CEO Project Manager

One person recently quipped that project leaders are CEOs in training. Think about it! Within the scope of the project, the leader is responsible for facilitating all project activities that a CEO would have in a company.

What’s the Right Work Structure?

What’s the right type of structure or organization for a Brand U or New Economy company? No one knows what’s best. There’s a lot of speculation. Peter Drucker, the eminent management expert, says “every organization … will have to be designed for a specific task, time, and place.[i] In other words, Brand U work and organizations will be projectized along lines that reflect their purpose and function of what needs to be done.

See if the following makes sense? Life and work are more chaotic! Customers want more things faster and better. This ‘work entropy’ results in the unraveling of our cherished principles, practices, understandings, energy, and commitment. Our usual response is to deal with a situation when it reaches a crisis stage and then we panic and jump. We transform processes, downsize people indiscriminately, or change organizational cultures. Fire fighting or crisis management doesn’t work over the long term.

[i] Drucker, Peter, “The Future That Has Already Happened,” Harvard Business Review, September-October, 1997, p. 22.

Projectized Work

Projectized work then accelerated as customer, time, quality, communications, risk, technology, and performance requirements increased. Each decade emphasized different types of Brand U projects. In the 1950s, mega civil engineering projects were the craze. In the 1960s, aerospace projects consumed our interest. In the 1970s, it was telecommunication projects. In the 1980s, it was computer hardware projects. In the 1990s, death march software projects abounded.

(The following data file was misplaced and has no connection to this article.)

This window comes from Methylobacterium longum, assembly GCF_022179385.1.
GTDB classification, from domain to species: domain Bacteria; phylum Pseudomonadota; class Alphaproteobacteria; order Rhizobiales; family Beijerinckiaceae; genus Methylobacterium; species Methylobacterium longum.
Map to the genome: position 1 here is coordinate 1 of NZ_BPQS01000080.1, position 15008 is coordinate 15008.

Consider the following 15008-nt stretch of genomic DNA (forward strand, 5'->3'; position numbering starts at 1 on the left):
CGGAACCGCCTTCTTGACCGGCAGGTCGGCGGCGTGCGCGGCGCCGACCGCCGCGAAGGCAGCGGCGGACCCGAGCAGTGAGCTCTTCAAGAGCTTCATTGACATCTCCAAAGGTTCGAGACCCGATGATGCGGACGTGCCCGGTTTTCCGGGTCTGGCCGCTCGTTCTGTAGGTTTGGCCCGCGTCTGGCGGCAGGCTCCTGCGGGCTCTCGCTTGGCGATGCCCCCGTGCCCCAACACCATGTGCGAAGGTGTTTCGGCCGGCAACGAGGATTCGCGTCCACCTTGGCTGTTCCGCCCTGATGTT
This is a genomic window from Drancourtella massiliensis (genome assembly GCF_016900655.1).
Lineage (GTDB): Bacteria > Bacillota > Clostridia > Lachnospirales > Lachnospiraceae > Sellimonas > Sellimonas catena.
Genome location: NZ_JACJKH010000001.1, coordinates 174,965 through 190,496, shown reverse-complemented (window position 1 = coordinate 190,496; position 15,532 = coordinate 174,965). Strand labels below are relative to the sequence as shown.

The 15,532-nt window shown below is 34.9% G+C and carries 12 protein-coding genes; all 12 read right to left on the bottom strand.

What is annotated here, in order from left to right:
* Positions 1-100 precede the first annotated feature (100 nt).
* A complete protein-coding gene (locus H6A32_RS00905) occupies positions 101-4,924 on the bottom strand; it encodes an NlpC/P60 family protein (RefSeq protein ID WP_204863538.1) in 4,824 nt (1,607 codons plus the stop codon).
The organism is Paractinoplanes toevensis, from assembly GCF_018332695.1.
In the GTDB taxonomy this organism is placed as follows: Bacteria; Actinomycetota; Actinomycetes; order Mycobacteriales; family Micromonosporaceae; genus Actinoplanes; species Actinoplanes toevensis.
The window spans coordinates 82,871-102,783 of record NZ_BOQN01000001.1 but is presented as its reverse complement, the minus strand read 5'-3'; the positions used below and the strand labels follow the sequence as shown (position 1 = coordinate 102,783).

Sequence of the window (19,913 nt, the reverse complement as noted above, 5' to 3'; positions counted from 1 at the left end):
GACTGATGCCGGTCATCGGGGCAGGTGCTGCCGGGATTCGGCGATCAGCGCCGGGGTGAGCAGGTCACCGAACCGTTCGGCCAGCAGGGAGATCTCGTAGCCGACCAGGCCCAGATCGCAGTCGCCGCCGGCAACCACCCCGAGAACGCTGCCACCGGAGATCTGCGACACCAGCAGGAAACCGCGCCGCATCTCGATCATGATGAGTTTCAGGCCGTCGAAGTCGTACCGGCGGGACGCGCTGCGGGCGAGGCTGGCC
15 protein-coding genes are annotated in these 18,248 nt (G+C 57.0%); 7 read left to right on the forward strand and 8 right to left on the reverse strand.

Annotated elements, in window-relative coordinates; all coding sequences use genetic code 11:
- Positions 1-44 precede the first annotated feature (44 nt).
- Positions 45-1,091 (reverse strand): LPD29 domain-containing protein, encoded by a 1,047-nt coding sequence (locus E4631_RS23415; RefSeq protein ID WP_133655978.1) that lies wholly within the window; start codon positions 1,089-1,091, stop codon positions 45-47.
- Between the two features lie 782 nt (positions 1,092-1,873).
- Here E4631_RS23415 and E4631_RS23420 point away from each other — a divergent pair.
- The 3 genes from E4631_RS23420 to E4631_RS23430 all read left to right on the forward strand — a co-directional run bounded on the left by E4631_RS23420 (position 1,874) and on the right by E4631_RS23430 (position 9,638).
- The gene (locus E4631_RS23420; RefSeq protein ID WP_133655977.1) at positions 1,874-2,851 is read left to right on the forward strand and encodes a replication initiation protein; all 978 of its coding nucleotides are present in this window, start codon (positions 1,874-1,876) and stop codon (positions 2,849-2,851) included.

And more recently, movie producers, city planners, product developers, lawyers, and secretaries conceive, plan, organize, and monitor their activities using project management principles and tools. Brand organizations are able to develop the next ‘new thing’ and Brand U’s position themselves ahead of the ‘new thing.’

Family Field Trip Project

A family trip is simple example of a life project. The final destination is known as well as intermediate stops. Accommodations are reserved. Resources are requisitioned. Different people have specific accountabilities such as driving, navigating, setting up the tent, cooking, and cleaning dishes.

Brand U’s Avoid These Projects


  1. Mission impossible project has a high chance of success and a high degree of satisfaction.
  2. Ugly project has a high chance of success but a low degree of satisfaction.
  3. Kamikaze project where everybody knows the project will fail but team members feel good about it.
  4. Suicide project, where everyone knows it’ll fail and they feel miserable on top of it. [i]

[i] Melymuka, Kathleen, “Hell According to Yourdon,” Computerworld, March 31, 1997, pp. 77-80.